SAN DIEGO (KGTV) -- A graduate program at the University of San Diego that teaches peacebuilding will evaluate whether or not to send students back to Culiacán, Mexico. The concern comes after Thursday's bloody battle involving Mexican federal troops and the son of notorious drug lord Joaquin "El Chapo" Guzman.
The USD Kroc School's Trans-Border Institute has been regularly taking graduate students to Culiacán for the last five years, offering seminars and certificate programs in peacebuilding that have had an impact on the region, said program director Ev Meade.
"It's one of the only states in Mexico that's actually improved with respect to violence and was on the upswing until 3:30 yesterday afternoon and now all bets are off," Meade said in an interview.
Meade was scheduled to speak at a conference on Friday but had to cancel the trip abruptly when cartel shooters laid siege to the city.
The incident began when members of the Mexican National Guard patrolling a neighborhood in Culiacan and were ambushed by members of the Sinaloa drug cartel. Among those members of the criminal gang was Ovidio Guzman Lopez, the son of "El Chapo" Guzman.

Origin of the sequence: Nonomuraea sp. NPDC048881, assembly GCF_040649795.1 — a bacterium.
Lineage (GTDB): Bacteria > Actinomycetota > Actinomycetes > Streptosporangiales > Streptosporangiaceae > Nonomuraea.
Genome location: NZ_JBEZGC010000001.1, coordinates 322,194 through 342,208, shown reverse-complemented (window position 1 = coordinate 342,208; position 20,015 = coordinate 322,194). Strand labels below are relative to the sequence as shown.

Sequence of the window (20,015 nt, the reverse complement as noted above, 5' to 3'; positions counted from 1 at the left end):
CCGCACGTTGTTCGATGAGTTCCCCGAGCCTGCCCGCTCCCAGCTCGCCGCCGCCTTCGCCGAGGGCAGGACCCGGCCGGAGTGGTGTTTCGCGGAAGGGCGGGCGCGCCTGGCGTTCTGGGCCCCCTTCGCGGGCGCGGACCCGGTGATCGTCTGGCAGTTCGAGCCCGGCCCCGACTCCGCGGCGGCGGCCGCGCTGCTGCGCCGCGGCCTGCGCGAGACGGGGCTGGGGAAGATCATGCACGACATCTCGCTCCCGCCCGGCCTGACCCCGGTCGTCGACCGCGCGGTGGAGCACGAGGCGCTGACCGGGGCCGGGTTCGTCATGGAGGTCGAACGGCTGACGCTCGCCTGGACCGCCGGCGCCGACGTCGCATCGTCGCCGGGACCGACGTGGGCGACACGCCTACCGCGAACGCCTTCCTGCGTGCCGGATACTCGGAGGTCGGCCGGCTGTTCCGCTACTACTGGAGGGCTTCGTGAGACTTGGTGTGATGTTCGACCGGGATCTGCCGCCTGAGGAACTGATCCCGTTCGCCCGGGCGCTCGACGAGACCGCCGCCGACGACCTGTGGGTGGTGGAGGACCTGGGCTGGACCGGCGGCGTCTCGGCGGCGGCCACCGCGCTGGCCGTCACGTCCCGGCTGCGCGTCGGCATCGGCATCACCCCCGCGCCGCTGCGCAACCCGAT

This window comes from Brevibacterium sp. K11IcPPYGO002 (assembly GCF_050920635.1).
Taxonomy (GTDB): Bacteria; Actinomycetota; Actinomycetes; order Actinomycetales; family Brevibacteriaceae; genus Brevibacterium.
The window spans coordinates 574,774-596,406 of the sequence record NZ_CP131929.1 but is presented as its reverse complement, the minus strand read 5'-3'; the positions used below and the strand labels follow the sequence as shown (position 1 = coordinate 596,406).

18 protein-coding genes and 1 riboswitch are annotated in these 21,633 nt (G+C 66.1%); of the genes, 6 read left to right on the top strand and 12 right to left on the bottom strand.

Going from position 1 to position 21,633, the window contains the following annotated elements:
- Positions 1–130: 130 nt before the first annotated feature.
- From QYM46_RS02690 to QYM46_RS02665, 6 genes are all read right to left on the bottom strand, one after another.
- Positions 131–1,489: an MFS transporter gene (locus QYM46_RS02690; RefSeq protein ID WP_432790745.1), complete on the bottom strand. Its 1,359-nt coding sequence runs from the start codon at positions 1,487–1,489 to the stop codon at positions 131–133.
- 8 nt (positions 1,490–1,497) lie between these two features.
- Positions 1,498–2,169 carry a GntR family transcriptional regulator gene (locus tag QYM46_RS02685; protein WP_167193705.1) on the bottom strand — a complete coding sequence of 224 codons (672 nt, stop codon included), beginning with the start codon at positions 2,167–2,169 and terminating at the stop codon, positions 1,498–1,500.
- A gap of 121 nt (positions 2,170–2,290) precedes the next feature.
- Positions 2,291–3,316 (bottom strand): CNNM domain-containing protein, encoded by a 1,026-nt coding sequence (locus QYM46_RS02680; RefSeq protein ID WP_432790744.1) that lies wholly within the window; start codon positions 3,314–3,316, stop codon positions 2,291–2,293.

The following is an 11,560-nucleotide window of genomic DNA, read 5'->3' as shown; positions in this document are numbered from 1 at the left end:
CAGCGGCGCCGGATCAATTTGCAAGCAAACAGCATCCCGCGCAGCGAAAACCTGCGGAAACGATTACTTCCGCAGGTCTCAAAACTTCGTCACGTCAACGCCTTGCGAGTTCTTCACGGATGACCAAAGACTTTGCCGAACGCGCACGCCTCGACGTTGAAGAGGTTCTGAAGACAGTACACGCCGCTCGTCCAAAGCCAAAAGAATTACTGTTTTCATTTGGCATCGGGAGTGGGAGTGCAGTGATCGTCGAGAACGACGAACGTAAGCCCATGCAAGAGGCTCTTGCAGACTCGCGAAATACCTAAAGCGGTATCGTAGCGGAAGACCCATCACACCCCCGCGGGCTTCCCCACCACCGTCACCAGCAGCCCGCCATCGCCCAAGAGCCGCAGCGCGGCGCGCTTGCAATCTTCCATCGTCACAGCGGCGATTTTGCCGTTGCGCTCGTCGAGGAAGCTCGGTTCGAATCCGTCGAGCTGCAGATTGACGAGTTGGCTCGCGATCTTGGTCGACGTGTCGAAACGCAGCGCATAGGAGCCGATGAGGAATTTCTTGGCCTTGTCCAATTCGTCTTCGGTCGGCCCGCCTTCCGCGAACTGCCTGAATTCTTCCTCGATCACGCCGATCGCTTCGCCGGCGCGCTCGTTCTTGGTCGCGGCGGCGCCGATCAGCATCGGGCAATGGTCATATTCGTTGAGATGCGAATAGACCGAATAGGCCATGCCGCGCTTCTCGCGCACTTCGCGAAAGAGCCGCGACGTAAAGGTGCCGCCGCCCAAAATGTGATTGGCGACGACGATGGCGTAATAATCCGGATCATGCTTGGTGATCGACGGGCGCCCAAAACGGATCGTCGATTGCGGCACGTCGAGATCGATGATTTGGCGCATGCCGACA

Cartel forces blocked roads with burning cars and demanded the release of El Chapo's son, who had been captured by Mexican security forces.
Violence spread across the city until authorities suspended operations and released Ovidio Guzman Lopez.
At least seven people were killed in the battle, one Mexican National Guard member, one civilian, and five cartel members, according to Security Minister Alfonso Durazo.
"It was terrifying. I had friends who were trapped in their offices. Other friends who were trapped in restaurant bathrooms," said Meade.
The USD program in Culiacán has trained hundreds of local activists, public officials, and entrepreneurs in peacebuilding and social innovation, according to the Kroc School.
Thursday's violence showed an entire militia of criminals could descend on the city in less than an hour, Meade said. He and school leaders are now weighing whether to send students back.
"I mean this is the point of a school of peace studies to go to places in conflict and help. Apply our best knowledge and methods. So have not given up," he said.
"But our calculations as to what is safe and what is not -- a lot of that stuff remains to be seen."